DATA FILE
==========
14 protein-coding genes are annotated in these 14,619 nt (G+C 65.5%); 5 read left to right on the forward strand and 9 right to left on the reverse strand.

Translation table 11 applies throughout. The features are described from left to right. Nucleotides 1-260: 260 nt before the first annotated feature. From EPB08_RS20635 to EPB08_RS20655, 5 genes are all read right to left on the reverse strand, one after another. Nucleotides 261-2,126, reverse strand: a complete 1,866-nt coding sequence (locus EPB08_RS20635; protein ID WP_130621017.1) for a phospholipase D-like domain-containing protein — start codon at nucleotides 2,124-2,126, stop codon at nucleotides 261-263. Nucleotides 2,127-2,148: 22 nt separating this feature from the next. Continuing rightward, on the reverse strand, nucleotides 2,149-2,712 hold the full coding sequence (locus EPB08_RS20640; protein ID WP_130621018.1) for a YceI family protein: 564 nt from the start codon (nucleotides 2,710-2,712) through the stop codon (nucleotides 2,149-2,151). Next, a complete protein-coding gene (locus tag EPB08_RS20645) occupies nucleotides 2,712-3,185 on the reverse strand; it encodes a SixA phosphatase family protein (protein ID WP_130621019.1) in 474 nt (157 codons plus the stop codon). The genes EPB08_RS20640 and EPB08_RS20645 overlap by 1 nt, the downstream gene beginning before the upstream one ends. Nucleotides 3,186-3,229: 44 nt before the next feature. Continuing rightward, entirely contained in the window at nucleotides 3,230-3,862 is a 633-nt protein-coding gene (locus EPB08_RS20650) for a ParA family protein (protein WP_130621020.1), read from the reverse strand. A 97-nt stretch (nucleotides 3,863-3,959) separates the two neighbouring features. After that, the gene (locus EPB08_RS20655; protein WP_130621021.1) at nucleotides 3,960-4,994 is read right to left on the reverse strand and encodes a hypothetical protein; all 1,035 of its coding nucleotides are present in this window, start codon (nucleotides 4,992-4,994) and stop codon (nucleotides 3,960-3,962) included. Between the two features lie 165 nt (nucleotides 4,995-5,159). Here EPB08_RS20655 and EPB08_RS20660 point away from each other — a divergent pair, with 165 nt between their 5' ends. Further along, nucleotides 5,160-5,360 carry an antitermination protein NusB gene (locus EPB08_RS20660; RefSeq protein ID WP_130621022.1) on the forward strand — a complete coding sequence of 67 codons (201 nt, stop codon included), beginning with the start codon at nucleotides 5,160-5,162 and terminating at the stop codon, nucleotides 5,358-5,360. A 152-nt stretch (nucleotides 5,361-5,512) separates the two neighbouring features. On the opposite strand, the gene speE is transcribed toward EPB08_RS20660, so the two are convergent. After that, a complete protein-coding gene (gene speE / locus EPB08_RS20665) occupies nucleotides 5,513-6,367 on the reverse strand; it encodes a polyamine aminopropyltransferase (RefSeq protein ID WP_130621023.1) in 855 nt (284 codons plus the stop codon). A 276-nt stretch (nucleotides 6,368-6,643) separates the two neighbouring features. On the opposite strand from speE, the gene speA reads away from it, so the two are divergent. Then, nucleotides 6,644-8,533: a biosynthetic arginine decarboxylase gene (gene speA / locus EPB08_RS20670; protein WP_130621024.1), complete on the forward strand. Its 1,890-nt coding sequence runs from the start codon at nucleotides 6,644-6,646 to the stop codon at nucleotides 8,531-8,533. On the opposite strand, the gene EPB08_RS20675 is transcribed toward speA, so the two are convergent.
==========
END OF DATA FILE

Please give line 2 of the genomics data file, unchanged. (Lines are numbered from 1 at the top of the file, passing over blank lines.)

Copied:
Translation table 11 applies throughout. The features are described from left to right. Nucleotides 1-260: 260 nt before the first annotated feature. From EPB08_RS20635 to EPB08_RS20655, 5 genes are all read right to left on the reverse strand, one after another. Nucleotides 261-2,126, reverse strand: a complete 1,866-nt coding sequence (locus EPB08_RS20635; protein ID WP_130621017.1) for a phospholipase D-like domain-containing protein — start codon at nucleotides 2,124-2,126, stop codon at nucleotides 261-263. Nucleotides 2,127-2,148: 22 nt separating this feature from the next. Continuing rightward, on the reverse strand, nucleotides 2,149-2,712 hold the full coding sequence (locus EPB08_RS20640; protein ID WP_130621018.1) for a YceI family protein: 564 nt from the start codon (nucleotides 2,710-2,712) through the stop codon (nucleotides 2,149-2,151). Next, a complete protein-coding gene (locus tag EPB08_RS20645) occupies nucleotides 2,712-3,185 on the reverse strand; it encodes a SixA phosphatase family protein (protein ID WP_130621019.1) in 474 nt (157 codons plus the stop codon). The genes EPB08_RS20640 and EPB08_RS20645 overlap by 1 nt, the downstream gene beginning before the upstream one ends. Nucleotides 3,186-3,229: 44 nt before the next feature. Continuing rightward, entirely contained in the window at nucleotides 3,230-3,862 is a 633-nt protein-coding gene (locus EPB08_RS20650) for a ParA family protein (protein WP_130621020.1), read from the reverse strand. A 97-nt stretch (nucleotides 3,863-3,959) separates the two neighbouring features. After that, the gene (locus EPB08_RS20655; protein WP_130621021.1) at nucleotides 3,960-4,994 is read right to left on the reverse strand and encodes a hypothetical protein; all 1,035 of its coding nucleotides are present in this window, start codon (nucleotides 4,992-4,994) and stop codon (nucleotides 3,960-3,962) included. Between the two features lie 165 nt (nucleotides 4,995-5,159). Here EPB08_RS20655 and EPB08_RS20660 point away from each other — a divergent pair, with 165 nt between their 5' ends. Further along, nucleotides 5,160-5,360 carry an antitermination protein NusB gene (locus EPB08_RS20660; RefSeq protein ID WP_130621022.1) on the forward strand — a complete coding sequence of 67 codons (201 nt, stop codon included), beginning with the start codon at nucleotides 5,160-5,162 and terminating at the stop codon, nucleotides 5,358-5,360. A 152-nt stretch (nucleotides 5,361-5,512) separates the two neighbouring features. On the opposite strand, the gene speE is transcribed toward EPB08_RS20660, so the two are convergent. After that, a complete protein-coding gene (gene speE / locus EPB08_RS20665) occupies nucleotides 5,513-6,367 on the reverse strand; it encodes a polyamine aminopropyltransferase (RefSeq protein ID WP_130621023.1) in 855 nt (284 codons plus the stop codon). A 276-nt stretch (nucleotides 6,368-6,643) separates the two neighbouring features. On the opposite strand from speE, the gene speA reads away from it, so the two are divergent. Then, nucleotides 6,644-8,533: a biosynthetic arginine decarboxylase gene (gene speA / locus EPB08_RS20670; protein WP_130621024.1), complete on the forward strand. Its 1,890-nt coding sequence runs from the start codon at nucleotides 6,644-6,646 to the stop codon at nucleotides 8,531-8,533. On the opposite strand, the gene EPB08_RS20675 is transcribed toward speA, so the two are convergent.